As Sayers sat by the fountain, a blonde-haired boy walked over and offered a small hand. As the veteran shook the hand three generations younger than his own, the boy said two simple words that resonated around the memorial.
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James Trachsel joined the Navy in 1944. He was all of 18 years old, but he couldn’t ignore the calling in his heart to defend his country.
During his 26 months in the service, Trachsel was on six ships. He doesn’t remember all their names anymore, but he remembers very plainly why he joined the service.
“We had a war,” he said, shrugging his shoulders.
Trachsel, of New Philadelphia, Ohio, is grateful for the World War II memorial and the chance to see it.
“I think it’s a very nice memorial, I really do,” he said. “I think any World War II veteran would appreciate it.”
There was an added bonus on this trip for the Navy veteran. His sons, Steve and Gerry, served as Honor Flight guardians.
All three are veterans of different wars – Steve fought in the Korean War and Gerry fought in Vietnam.
Steve said it was nothing short of an honor to take his dad to Washington D.C.
As it turned out, the northeast Ohio Honor Flight group had the chance to visit several war memorials, including the Korean and Vietnam monuments.
And in front of each memorial, all three Trachsels stopped for a moment to pose for the camera.
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Delores and Stephen Hoza celebrated their 60th wedding anniversary in May.
Both are veterans of World War II; he served in the Air Force, she served in the Army Nurse Corps. Neither had ever seen the memorial built to recognize their service.
That changed Sept. 8.
“It was beautiful,” Delores said. “It was very impressive.”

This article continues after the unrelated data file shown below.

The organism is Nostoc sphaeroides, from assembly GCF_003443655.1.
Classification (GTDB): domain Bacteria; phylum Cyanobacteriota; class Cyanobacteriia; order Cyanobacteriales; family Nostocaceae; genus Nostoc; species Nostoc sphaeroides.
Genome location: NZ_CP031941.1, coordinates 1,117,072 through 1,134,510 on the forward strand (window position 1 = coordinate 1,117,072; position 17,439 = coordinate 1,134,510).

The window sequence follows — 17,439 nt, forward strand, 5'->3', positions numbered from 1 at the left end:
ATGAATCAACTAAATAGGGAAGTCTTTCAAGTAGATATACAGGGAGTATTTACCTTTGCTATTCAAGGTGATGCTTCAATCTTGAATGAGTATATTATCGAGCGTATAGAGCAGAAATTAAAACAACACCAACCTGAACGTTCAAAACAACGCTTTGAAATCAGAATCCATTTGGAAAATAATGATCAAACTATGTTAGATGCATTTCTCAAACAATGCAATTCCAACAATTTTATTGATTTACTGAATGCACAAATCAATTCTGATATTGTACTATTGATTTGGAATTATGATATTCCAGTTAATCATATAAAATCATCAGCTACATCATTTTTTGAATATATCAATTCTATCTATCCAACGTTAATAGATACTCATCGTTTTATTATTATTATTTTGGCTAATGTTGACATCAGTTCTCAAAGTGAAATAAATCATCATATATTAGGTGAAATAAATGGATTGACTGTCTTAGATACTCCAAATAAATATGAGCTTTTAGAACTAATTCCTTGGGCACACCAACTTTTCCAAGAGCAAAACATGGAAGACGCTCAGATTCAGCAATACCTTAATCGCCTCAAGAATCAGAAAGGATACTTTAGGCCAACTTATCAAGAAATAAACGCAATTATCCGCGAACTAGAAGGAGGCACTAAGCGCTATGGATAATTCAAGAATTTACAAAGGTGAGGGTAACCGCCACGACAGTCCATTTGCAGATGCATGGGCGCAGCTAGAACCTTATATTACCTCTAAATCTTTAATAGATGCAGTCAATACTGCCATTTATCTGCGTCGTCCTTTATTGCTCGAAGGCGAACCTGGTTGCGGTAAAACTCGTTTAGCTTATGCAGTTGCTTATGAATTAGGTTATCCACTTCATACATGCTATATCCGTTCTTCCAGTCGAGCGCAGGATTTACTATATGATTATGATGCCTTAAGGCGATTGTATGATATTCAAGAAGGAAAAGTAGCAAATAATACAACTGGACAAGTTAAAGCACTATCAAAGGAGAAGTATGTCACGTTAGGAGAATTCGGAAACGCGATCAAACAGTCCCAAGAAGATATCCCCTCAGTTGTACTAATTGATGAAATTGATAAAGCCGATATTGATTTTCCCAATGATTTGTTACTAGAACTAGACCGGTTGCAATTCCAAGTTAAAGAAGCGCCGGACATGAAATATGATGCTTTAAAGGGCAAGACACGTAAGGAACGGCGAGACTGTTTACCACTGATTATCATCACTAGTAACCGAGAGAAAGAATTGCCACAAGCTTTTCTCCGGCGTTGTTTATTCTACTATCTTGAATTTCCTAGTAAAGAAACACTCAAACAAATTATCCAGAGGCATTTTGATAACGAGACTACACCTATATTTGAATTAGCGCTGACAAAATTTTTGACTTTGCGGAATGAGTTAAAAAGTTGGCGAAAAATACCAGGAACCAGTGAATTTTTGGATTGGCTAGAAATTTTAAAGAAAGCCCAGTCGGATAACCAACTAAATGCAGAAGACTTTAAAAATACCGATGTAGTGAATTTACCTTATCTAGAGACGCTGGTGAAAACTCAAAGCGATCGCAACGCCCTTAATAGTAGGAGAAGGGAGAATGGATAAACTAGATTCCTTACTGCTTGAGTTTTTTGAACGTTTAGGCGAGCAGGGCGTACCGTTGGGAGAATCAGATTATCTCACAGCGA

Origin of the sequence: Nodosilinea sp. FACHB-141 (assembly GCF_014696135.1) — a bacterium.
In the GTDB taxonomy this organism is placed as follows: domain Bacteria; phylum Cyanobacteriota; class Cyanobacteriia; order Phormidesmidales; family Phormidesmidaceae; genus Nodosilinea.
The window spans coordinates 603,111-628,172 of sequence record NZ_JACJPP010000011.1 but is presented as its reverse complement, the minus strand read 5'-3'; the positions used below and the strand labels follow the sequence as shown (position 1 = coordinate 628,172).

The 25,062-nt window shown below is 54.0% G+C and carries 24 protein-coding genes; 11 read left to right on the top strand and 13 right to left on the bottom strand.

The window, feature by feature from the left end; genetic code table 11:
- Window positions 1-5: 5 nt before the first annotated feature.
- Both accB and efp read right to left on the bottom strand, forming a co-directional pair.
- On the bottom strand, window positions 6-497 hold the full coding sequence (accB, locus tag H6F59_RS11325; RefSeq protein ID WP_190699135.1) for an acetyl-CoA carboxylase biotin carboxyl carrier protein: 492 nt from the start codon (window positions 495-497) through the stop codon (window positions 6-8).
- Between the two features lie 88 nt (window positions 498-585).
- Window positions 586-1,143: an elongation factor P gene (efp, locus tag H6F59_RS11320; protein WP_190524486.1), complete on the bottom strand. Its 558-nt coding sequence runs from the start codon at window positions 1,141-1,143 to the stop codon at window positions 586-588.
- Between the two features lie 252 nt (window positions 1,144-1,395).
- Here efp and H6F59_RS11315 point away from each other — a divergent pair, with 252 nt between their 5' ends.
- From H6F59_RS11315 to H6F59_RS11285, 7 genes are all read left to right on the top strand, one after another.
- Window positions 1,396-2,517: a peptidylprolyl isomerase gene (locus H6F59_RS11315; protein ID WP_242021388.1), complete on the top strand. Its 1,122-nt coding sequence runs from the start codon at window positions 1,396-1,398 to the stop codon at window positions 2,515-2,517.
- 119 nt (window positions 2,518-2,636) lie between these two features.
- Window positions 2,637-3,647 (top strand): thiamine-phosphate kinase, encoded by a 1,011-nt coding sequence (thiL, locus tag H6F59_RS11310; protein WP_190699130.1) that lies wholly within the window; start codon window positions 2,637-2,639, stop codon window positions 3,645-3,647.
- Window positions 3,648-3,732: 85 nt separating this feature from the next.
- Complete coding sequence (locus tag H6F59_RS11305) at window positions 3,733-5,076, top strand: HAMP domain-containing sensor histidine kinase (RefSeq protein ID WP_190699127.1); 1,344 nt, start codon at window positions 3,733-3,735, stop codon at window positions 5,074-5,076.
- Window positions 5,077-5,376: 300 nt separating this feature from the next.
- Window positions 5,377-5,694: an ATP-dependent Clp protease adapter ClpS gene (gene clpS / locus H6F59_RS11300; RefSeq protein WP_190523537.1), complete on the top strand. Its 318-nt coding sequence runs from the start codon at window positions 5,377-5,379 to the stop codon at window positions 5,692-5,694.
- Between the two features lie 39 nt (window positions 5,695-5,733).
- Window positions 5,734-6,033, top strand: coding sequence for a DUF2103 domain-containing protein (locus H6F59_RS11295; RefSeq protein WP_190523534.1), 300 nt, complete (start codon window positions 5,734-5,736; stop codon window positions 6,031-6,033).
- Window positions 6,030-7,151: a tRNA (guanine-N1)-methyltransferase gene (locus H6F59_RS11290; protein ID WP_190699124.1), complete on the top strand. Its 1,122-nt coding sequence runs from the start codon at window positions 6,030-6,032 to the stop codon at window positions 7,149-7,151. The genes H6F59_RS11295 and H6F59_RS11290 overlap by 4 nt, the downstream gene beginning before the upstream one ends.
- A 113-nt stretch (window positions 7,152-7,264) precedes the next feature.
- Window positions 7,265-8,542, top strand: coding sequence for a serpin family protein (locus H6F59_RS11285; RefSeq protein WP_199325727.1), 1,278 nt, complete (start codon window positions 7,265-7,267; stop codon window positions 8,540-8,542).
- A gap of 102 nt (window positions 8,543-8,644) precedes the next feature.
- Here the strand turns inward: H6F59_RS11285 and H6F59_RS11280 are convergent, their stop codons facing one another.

The couple had met before the war, but Stephen left early in 1942. They kept in touch through letters and occasional visits.
“He came home once and gave me his wings,” Delores said with a hint of schoolgirl giggle.
In 1945, Delores set out on her own military experience and wound up in Japan.
Seeing the memorial gave the Austintown couple a chance to look back, not only on themselves, but on their whole service experience. It was something they’ll appreciate for the rest of their lives.
“I think it was one of the nicest days I’ve spent,” Delores said.
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As Ilene Hall of North Canton, Ohio, climbed onto the bus at the end of the day, she mulled over the past eight hours.
The Honor Flight had given her a reason to dig into her memories and think about the time she spent stationed in England and France with the Women’s Army Corps.
As far as she could remember, there’s only moment in her life – a moment in 1945 – that can compete with the Honor Flight.
The only thing that comes close to today is coming home the week before Thanksgiving and seeing Lady Liberty standing there in that harbor.
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(Reporter Janelle Skrinjar welcomes feedback by phone at 800-837-3419, ext. 22, or by e-mail at email@example.com.)